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West German President Urges U.S. to Trim Deficit

October 28, 1987|WILLIAM TUOHY | Times Staff Writer

WEST BERLIN — West German President Richard von Weizsaecker declared here Tuesday that if the United States reduces its budget deficit, European nations should expand their economies.

The Federal Republic president was suggesting a means to contain the current worldwide financial crisis, and while his is a largely ceremonial post, he is listened to carefully by policy-makers in Bonn.

Von Weizsaecker's remarks in a speech to the Aspen Institute Berlin came as the West German government reported its second-highest monthly trade surplus in history.

In September, German exports jumped 27% over August, far outpacing a rise of 16% in imports, indicating that German industries were not feeling the effect of the high German mark and low dollar in international trade.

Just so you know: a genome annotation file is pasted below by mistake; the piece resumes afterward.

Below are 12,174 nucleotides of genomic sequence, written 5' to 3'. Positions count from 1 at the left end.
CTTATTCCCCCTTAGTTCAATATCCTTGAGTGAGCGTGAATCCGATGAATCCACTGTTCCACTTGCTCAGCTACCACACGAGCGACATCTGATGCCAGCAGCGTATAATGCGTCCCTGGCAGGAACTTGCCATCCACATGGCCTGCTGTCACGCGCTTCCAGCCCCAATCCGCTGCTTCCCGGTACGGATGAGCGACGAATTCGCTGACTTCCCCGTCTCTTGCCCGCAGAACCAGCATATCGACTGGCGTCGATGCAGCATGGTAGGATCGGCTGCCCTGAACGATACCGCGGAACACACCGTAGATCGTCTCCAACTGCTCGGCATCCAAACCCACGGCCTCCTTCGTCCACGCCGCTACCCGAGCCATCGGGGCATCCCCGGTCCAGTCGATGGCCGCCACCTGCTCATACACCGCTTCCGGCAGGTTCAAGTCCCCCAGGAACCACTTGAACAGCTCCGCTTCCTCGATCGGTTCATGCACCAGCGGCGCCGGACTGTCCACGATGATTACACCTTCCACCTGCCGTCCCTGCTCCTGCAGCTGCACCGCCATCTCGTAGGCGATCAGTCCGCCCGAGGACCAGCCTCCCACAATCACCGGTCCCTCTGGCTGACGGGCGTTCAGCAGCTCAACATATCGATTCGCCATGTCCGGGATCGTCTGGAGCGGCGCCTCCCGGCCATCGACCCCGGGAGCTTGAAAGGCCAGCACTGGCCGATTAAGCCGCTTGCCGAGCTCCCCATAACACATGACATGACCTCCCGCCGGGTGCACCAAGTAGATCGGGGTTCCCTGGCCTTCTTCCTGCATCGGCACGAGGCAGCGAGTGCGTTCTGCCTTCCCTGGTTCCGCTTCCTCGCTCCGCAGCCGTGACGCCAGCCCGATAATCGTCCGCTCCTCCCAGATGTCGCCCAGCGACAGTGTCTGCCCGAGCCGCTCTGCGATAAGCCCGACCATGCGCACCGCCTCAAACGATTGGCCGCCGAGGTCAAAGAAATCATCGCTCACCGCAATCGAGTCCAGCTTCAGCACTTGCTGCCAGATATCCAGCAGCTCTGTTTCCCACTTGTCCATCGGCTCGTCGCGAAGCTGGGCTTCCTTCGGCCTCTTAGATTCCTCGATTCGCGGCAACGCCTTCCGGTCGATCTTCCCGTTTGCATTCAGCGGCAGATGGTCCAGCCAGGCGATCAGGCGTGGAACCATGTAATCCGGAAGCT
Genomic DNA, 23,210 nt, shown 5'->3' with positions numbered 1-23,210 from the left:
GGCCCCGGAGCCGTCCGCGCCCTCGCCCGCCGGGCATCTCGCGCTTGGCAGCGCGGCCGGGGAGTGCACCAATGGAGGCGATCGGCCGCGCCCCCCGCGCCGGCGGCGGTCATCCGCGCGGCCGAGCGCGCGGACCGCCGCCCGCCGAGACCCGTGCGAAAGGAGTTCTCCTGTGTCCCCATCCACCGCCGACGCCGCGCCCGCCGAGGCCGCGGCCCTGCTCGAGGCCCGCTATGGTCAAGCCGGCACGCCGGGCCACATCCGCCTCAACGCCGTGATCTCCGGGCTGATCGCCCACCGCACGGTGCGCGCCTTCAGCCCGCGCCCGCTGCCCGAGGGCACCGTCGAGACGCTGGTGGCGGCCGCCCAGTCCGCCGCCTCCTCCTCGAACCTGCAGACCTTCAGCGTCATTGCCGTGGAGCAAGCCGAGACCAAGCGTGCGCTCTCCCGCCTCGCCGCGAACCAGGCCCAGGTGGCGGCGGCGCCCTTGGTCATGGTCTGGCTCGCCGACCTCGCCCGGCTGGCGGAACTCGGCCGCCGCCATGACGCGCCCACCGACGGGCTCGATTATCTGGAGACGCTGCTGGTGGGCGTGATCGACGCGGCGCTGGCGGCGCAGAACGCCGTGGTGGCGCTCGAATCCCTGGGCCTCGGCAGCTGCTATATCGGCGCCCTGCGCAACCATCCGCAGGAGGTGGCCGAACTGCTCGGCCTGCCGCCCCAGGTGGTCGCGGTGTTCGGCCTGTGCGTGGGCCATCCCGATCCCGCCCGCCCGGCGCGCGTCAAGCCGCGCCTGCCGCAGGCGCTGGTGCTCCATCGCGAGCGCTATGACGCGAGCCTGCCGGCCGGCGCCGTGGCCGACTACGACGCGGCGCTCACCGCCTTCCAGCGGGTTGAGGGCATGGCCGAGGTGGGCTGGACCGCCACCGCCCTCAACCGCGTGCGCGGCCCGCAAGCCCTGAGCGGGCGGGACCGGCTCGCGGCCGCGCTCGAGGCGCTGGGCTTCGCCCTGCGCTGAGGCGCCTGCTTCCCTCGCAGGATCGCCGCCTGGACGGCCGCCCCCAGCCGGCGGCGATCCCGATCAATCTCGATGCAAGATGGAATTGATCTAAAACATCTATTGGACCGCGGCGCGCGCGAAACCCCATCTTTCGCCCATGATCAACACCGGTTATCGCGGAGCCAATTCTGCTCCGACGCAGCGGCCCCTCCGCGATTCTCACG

"This could mean that U.S. pressure for a dollar decline will increase," said Ulrich Wittman, an official of the Bank of Liechtenstein's Frankfurt office.

The dollar dropped to a 6 1/2-year low Tuesday, falling below the 1.77-mark level from 1.775 on Monday. A declining dollar translates into lower prices for U.S. goods in foreign countries.

U.S. Treasury Secretary James A. Baker III and other U.S. officials have complained that the West German government should be expanding the country's economy to absorb American goods and other imports, rather than imposing monetary restrictions such as raising its interest rates as it did shortly before the Wall Street crash last week.

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